Questions of interpretation—whose interpretation, which interpretation, what interpretation—are at the forefront of discussions about truth and certainty in our postmodern milieu. In this milieu, it is suggested that the modern assumptions of objective and definitive truth are false. We are left with suspicion as to whether or not we can know anything truly.
Issues of interpretation, of course, are not simply matters of intellectual speculation. Rather, most of us, at one time or another, have been personally involved in discussions about the interpretation of reality. What political party accurately assesses national realities? Which media outlet presents the news fairly and without bias? Which cultural icons and artists illuminate the human condition in all of its complexity?
Of course, people of all faiths wrestle with questions of interpretation, as well. What does this passage mean? What are its implications? How does it make sense in the world today? And how can there be so many different interpretations for the same passage?
Questions of interpretation notwithstanding, the Christian faith claims to know and to represent the truth. Christians claim that the truth is contained in Scripture. But we are less clear in the murky world of interpretation about how that truth is to be presented and how it is able to transcend culture and language. St. Augustine, writing in the fourth century, asked similar questions about the opening words of Genesis:
Does it mean in the beginning of time, because it was the first of all things, or in the beginning, which is the Word of God, the only begotten Son? And how could it be shown that God produced changeable and time-bound works without any change in himself? And what may be meant by the name heaven and earth? Was it the total spiritual and bodily creation that was termed heaven and earth, or only the bodily sort? And in what way did God say Let light be made? Was it in time or in the eternity of the Word? And what is this light that was made? Something spiritual or something bodily? (1)
Augustine's questions concerning the first chapter of Genesis give just a glimpse into some of the complexities of interpreting the text of Scripture. Yet, even with questions, Augustine understood that as one inhabited the world of the Scriptures, God was being revealed through a living story. The story of Israel and the person of Jesus portray a God who redeems. The writers of the Old and New Testaments were inspired to write down their time-honored oral traditions in order to make them "alive" for future generations, and to give testimony of God's redemption for future generations.In this way, God saw fit to "enflesh" not only the essence of the spoken and written words that had come before, but also something of the very nature and truth of reality.
Christians believe that Jesus is God's ultimate act of speech. He is the living bible, and the one who interprets the very nature and truth of God. The writer of the letter to the Hebrews tells us that "in the former days, the days of old,God spoke through the prophets; but in these last days, God has spoken to us by a Son" (Hebrews 1:1-2). And in the Gospel of John we are told that God's ultimate word to us, God's ultimate form of speech is the inscription of the person of Jesus: "In the beginning was the Word, and the Word was with God, and the Word was God...and the Word became flesh and dwelt among us, full of grace and truth; and we have beheld his glory, glory as of the only begotten from God" (John 1:1-2, 14). These writers of the written word tell us that the ultimate, final, definitive word of God is the Word made flesh, Jesus Christ. Jesus is the living bible and his life communicates the truth of God to us. Therefore, the truth is more than facts and information to acquire, the truth is a Person.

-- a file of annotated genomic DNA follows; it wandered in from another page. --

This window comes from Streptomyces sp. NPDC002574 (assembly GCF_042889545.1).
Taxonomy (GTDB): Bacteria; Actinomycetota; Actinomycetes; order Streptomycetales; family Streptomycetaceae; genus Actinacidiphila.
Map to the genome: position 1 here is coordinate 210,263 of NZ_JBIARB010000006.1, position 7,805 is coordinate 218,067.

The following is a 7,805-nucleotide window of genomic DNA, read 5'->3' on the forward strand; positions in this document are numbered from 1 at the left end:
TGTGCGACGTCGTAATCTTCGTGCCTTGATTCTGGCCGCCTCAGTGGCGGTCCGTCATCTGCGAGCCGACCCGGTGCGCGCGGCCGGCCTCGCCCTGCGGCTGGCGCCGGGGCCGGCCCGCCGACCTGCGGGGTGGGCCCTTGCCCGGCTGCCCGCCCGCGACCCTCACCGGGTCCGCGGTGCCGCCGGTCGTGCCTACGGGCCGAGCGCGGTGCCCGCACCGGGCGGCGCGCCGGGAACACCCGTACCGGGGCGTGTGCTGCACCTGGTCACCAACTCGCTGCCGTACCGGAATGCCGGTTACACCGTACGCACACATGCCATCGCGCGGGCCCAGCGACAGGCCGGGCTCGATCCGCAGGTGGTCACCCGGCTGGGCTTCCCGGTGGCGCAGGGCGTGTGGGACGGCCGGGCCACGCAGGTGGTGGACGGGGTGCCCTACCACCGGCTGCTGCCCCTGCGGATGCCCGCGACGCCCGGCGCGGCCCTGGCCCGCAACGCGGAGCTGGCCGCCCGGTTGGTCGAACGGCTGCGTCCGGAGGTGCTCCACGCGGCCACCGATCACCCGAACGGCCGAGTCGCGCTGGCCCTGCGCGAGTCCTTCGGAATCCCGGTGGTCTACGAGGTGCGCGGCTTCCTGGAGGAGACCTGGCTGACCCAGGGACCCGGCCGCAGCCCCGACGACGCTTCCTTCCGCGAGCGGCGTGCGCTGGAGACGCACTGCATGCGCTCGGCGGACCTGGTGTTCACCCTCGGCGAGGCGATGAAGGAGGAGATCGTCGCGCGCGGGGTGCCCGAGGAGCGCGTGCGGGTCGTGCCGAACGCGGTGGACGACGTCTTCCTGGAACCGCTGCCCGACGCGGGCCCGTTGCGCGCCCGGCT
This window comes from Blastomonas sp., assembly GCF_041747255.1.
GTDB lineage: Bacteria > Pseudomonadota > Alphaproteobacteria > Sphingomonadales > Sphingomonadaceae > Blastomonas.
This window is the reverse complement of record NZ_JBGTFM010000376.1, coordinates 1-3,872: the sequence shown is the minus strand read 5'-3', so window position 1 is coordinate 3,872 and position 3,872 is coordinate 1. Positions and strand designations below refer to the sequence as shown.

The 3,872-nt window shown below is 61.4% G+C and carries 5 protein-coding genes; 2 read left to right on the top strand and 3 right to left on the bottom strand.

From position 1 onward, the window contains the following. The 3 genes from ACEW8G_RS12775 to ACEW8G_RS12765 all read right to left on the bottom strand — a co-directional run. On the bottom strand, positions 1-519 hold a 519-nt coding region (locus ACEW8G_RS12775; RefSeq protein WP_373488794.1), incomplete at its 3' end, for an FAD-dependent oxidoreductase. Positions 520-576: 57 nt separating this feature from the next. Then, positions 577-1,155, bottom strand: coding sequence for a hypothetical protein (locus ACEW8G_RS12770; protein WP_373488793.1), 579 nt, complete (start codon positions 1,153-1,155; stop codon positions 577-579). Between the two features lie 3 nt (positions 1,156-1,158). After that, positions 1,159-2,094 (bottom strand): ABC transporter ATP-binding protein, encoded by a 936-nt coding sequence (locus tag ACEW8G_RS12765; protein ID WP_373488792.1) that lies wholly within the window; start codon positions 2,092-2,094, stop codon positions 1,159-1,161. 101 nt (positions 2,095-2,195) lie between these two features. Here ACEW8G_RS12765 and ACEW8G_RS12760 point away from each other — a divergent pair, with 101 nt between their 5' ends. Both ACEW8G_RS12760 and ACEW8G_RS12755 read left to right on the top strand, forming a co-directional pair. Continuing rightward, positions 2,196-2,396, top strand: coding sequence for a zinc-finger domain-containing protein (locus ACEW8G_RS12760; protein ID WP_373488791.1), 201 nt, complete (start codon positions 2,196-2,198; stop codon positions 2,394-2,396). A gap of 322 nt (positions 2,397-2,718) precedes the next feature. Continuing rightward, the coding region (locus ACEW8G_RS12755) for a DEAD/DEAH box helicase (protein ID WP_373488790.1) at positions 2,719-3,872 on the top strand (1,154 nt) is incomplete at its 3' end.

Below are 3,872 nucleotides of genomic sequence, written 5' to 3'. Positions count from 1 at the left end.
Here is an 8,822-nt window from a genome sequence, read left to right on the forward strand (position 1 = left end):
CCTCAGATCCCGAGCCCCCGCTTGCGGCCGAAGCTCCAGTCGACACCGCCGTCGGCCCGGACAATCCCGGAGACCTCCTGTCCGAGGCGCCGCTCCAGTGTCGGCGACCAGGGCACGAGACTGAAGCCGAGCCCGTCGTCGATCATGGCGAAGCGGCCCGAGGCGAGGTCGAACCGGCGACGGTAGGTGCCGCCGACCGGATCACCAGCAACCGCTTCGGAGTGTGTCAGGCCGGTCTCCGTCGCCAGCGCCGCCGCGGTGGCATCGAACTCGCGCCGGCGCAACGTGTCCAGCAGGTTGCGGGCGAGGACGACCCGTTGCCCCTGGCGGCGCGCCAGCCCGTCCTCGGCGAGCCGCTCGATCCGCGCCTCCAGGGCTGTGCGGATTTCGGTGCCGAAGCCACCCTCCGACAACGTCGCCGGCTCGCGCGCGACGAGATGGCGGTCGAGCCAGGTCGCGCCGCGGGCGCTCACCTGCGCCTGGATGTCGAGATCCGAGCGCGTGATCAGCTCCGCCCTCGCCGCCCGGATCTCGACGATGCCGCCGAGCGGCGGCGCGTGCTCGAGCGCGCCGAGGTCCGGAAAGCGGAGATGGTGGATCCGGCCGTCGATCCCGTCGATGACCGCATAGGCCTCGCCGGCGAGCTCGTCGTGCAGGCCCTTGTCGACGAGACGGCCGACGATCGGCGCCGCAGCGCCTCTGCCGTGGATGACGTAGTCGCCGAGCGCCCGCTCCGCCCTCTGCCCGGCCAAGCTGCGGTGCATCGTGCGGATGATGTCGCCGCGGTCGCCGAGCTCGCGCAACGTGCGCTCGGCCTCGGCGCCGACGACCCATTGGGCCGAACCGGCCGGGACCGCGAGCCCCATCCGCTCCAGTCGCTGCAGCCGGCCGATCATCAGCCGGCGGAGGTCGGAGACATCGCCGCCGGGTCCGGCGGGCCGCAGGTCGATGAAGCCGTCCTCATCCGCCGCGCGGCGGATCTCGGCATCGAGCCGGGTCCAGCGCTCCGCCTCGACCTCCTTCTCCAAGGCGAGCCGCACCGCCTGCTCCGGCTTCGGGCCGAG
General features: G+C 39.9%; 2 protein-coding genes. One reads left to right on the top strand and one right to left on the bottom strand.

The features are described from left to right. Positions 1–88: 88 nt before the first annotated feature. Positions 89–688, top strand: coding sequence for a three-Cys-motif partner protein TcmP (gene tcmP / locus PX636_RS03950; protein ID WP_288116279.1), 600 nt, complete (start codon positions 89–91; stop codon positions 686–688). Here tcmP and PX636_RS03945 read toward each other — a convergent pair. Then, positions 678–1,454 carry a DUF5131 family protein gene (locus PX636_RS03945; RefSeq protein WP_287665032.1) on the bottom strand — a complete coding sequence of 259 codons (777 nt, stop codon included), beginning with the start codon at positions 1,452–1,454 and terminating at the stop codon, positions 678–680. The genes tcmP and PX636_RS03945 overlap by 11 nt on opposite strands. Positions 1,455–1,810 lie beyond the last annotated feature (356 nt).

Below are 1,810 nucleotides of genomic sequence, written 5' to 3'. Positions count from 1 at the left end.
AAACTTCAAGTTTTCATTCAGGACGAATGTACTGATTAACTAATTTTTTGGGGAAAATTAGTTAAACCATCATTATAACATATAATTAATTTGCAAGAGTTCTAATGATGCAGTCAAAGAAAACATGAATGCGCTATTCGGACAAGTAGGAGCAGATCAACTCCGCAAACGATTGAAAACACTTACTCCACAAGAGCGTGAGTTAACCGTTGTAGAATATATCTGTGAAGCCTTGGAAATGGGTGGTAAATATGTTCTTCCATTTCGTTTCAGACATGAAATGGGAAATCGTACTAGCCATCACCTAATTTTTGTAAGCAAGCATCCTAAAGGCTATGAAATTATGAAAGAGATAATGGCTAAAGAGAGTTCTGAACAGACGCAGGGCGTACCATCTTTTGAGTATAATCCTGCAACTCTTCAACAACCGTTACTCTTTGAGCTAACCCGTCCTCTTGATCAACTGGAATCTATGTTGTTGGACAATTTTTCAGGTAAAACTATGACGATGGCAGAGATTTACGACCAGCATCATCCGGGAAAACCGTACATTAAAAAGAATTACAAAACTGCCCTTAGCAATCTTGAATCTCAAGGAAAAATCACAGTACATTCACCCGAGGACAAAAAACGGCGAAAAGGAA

The writer of the letter to the Hebrews makes this very point. There is a distinction between what had been inscribed (the law and the teachings of the prophets) and the living word, Jesus Christ, who was sent by the Father. Of course, the advent of Jesus as the living word does not nullify or invalidate the written word. Indeed, the two have something of a reciprocal relationship. All of written scripture points to the living word, Jesus, and to the saving activity of God. Jesus fulfills the written word, and all of the written word finds its meaning and its completion in the life and teachings ofJesus. Indeed, Jesus is the living embodiment of Israel's law and prophets! Jesus says this about himself in the Sermon on the Mount: "Do not think that I came to abolish the law or the prophets; I did not come to abolish but to fulfill." In his life, Jesus embodies God's Kingdom and as the Word made flesh interprets for us what it looks like to live in God's kingdom-order.
Issues of interpretation will continue to press us as we seek to faithfully communicate and make sense of reality. People of Christian faith are called to be living bibles as we claim to be followers of Jesus. British New Testament scholar N.T. Wright says it this way: "The authority of scripture is most truly put into operation as the church goes to work in the world on behalf of the gospel, the good news that in Jesus Christ the kingdom of God has come and the living God has defeated the powers of evil and begun the work of new creation in this world."(2) Like the God who has given us a living story of redemption, those who act on behalf of redemption re-tell this story. The God who saved is saving still—our lives make plain the interpretation.
Margaret Manning Shull is an adjunct speaker with RZIM based in Washington.
(1) Saint Augustine, The Literal Meaning of Genesis, Volume 1 (Ancient Christian Writers Series; NewYork: Paulist Press, 1982), 168-171.
(2) N.T. Wright, The Last Word: Beyond the Bible Wars to a New Understanding of the Authority of Scripture (San Francisco: Harper, 2005), 113.